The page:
Biosignatures Part II: What is in the Pale Blue Dot—and Why?

Journey of NASA probes Source:

Journey of NASA probes

In Part I, I introduced terms, and an infrared spectrum that characterizes our planet from afar. The picture of the “Pale Blue Dot” is us—and it was taken in 1994 from Voyager 1. The Voyager 1 probe, at that point, was entering the Kuiper Belt; the probe had finished its primary tasks. The “little probe that could” currently is at the outer edges of the Solar System and (with its twin—Voyager II) is an inter-Solar System representative of who we were in 1977 (the date of launch). The probes continue to collect data and send the data back to Earth for analysis. You can follow the periodic updates (reference and link at end of post)**.

Firstly, the post will inform you what is important in the posted spectrum; and at the conclusion, tell a little of what is in store for the next post.

The spectrum from the previous post:

Biosignature spectra of Earth-like planetAuthors: Lisa Kaltenegger & Wesley A. Traub Astrophys. J. 698:519-527, 2009 Available on-line

Biosignature spectra of Earth-like planet
Authors: Lisa Kaltenegger & Wesley A. Traub
Astrophys. J. 698:519-527, 2009
Available on-line

A spectrum is a type of “fingerprint” that characterizes a molecule or atom. Infrared spectroscopy utilizes the manner of how the atoms of a molecule are interconnected—or how the “connections” between individual atoms can be characterized. Let me explain with a water molecule—

single water molecule

single water molecule

The water is correctly represented as having two hydrogen atoms and one oxygen atom—the hydrogen atoms are represented as the two white balls which are connected to the red oxygen. In the spectrum, the labeled “signatures” (or peaks) correspond to molecular “behavior” in the infrared. From left-to-right, the distinguishing peaks “tell” how the water molecule “moves” (or the manner in which connections vibrate). Thus, glancing at the top spectrum (in black)—there are three distinguishable labels for the water molecule. Each label corresponds to a type of vibration that the molecule undergoes—from highly energetic (far left) to weakly energetic (far right). Further investigation of the diagram reveals numerical labels—from the left-to-right (or high-energy to lower-energy) the numbers reveal the so-called wavelength at the excitation “signature.” The notion of low numbers to higher numbers is counter-intuitive when one tries to envision the energetics of each vibrational peak—but when speaking of a “frequency” (as scientists normally would), the notion is intuitive.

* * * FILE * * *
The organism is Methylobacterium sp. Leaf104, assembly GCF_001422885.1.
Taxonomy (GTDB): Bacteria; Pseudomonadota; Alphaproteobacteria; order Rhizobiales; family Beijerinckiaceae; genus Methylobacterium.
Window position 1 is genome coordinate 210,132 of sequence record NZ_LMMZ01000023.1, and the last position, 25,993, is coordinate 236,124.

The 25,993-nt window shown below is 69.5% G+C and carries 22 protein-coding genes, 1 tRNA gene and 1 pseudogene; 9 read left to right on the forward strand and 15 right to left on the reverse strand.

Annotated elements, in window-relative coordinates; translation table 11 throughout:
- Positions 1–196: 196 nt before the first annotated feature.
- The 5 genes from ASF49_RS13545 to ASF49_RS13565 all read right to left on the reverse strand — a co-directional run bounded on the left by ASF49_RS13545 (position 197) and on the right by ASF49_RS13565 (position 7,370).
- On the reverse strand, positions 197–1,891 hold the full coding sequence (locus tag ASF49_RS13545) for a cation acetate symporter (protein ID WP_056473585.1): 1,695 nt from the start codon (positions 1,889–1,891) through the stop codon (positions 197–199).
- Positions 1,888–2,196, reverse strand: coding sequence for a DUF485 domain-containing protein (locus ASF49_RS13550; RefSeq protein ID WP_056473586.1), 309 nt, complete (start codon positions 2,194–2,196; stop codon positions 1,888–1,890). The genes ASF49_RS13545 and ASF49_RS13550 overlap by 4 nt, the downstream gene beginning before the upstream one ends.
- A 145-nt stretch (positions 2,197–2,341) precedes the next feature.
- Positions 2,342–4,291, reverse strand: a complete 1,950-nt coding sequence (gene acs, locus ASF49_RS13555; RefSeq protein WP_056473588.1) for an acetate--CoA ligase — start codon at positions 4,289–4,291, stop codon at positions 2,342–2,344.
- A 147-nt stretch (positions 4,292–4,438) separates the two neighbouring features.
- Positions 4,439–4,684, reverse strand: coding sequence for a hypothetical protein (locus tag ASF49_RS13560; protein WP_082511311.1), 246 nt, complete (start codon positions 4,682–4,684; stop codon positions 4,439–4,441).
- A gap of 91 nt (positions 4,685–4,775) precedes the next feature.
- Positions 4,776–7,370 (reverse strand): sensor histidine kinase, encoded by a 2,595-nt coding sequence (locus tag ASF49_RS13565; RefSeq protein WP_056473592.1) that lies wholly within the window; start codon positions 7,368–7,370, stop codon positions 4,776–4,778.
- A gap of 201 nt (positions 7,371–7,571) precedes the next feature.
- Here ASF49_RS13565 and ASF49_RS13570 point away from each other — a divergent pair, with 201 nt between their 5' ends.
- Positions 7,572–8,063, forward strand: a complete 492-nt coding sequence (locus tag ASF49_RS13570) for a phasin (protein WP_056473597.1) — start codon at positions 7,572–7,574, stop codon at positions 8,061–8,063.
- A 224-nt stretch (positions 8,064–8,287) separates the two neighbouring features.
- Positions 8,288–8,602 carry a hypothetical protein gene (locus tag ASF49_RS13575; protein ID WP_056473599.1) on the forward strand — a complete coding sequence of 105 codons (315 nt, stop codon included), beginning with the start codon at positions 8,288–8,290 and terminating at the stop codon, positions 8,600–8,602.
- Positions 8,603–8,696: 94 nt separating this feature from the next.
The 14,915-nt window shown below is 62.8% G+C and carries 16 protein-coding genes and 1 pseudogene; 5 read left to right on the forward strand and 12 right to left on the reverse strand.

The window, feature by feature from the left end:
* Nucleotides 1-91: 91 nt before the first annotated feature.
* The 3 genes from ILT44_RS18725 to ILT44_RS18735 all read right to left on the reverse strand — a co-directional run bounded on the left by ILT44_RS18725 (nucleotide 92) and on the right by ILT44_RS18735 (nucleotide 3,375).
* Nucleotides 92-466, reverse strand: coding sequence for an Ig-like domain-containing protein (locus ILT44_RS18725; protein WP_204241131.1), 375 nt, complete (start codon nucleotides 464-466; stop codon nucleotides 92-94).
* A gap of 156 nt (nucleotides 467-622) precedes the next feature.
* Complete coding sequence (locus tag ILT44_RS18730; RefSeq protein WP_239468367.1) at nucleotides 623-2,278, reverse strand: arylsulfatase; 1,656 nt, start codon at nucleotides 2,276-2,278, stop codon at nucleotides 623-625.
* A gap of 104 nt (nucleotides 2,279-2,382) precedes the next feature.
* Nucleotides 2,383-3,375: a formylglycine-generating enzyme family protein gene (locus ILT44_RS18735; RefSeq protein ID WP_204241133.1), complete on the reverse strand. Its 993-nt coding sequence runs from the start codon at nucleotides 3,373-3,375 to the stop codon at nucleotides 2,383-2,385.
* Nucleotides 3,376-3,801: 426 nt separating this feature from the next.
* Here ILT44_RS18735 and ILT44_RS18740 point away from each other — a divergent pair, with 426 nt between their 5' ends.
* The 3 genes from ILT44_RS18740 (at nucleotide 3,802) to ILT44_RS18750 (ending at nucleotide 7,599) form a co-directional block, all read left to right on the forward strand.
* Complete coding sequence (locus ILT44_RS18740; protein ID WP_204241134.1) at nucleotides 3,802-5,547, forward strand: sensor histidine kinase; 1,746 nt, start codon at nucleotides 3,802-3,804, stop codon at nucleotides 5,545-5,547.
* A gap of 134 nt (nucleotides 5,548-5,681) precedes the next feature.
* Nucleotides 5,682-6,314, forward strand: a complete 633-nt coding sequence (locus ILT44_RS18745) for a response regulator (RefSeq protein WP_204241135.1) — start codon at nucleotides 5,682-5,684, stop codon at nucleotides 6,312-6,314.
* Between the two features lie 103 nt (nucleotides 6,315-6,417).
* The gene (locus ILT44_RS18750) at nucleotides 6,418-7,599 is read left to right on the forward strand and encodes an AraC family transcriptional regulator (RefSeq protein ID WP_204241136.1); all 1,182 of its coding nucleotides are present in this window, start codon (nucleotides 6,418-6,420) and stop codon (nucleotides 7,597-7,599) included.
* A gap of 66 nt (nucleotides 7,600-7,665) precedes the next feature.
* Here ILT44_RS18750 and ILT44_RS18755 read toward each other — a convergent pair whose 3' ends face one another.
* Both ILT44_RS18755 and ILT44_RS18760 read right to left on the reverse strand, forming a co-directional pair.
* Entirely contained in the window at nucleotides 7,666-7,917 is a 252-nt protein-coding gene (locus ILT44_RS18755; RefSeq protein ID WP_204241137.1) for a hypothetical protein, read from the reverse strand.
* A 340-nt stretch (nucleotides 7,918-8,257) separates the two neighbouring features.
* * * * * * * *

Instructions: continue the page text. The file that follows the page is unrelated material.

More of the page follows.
Further inspection of all the peaks in the spectrum reveals that there are a number of molecules—each of which can be discerned under “ideal” conditions. However, as might be inferred, this ideal condition occurs only under highly controlled circumstances. When the “earth-like” planet passed in front of a star (similar to our sun), we may/may not record similar data. One major factor is the opacity of the atmosphere through which the star-light passes. Accordingly, data recorded of the transiting planet (the earth-like planet passing in front of the star) may not “catch” every different molecule in the atmosphere. The spectrum cannot be recorded below a certain height because it is opaque.

In the next post I will speak of current efforts to identify signatures or “peaks” in current extra-solar planets.


For exhaustive information on the Voyager probes:


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